Relationship between Brassica napus seedling and adult plant responses to Leptosphaeria maculans is determined by plant growth stage at inoculation and temperature regime

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    Contradictory reports exist in the literature on the relationship of seedling and adult plant resistance to blackleg disease in Brassica napus (oilseed rape, canola) caused by Leptosphaeria maculans. Two repeat experiments were carried out to determine whether adult plant responses in certain cultivars of B. napus to a specific strain of L. maculans are evident in the response of the plants at the seedling stage and to evaluate whether the relationship between seedling and adult plant responses to L. maculans is determined by the growth stage of the plant at inoculation and the temperature of incubation prior to field planting. Point inoculations were made with pycnidiospores (conidia) on to cotyledons or youngest leaves of four B. napus cultivars (Westar, Surpass 400, Dunkeld and Grouse) at different growth stages under two temperature regimes (18/24 and 11/18 degrees C) which were rated for cotyledon or leaf lesions before they were planted out in the field and the severity of subsequent crown cankers assessed. Results across the four cultivars showed there was a significant effect of plant growth stage at inoculation (P < 0.001), and cultivars (P < 0.001) and a significant interaction between growth stage and cultivars (P < 0.001) in relation to cotyledon lesions, leaf lesions, and crown cankers, with both temperature regimes. Overall, the cultivars differed in resistance to the strain tested in relation to cotyledon, leaf and crown canker symptoms, with cv. Dunkeld more resistant than Grouse > Surpass 400 > Westar. Different temperature regimes during inoculation, and for a minimum of 4 weeks post-inoculation, had significant effects on the growth rate of the plant as well as the development of disease symptoms. There was a high degree of positive correlation between the severity of cotyledon or leaf lesions with subsequent crown canker that developed for inoculations at nearly all growth stages at the 18/24 degrees C regime and the early growth stages (particularly up to and including growth stage 1,01, the first true leaf exposed) at the 11/18 degrees C regime. Overall, plant growth stage at inoculation clearly determined the expression of seedling and/or adult plant resistance. For all cultivars tested, at the higher temperature regime, expression of resistance between seedlings and adult plants, for nearly all growth stages at inoculation, could not be distinguished. In contrast, at the lower temperature regime, this relationship did not exist for inoculations carried out after growth stage 1,05 (the fifth true leaf exposed). These findings may explain the variable results obtained in previous studies attempting to define 'adult plant resistance' to blackleg and also indicates the need for standardizing screening processes for identification of host resistance. (c) 2005 Elsevier B.V. All rights reserved.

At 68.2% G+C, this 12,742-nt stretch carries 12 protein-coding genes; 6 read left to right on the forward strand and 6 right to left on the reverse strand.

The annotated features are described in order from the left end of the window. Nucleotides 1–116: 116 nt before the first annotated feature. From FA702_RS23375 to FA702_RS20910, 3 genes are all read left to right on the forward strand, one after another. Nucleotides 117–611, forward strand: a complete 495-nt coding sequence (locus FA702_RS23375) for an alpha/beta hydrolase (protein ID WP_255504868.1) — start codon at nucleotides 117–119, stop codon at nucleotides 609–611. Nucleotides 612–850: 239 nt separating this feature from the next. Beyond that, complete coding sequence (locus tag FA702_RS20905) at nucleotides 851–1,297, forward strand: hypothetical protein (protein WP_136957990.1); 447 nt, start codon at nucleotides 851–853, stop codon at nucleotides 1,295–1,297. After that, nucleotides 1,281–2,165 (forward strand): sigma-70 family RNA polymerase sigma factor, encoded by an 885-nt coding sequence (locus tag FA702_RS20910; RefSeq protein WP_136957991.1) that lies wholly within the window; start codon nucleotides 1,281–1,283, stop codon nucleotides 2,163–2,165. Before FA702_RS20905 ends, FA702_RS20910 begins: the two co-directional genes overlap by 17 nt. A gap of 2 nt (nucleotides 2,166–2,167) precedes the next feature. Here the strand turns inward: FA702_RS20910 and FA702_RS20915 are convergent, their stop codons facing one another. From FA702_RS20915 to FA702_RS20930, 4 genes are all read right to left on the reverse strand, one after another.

Original languageEnglish
    Pages (from-to)428-437
    JournalField Crops Research
    Issue number2-3
    Publication statusPublished - 2006

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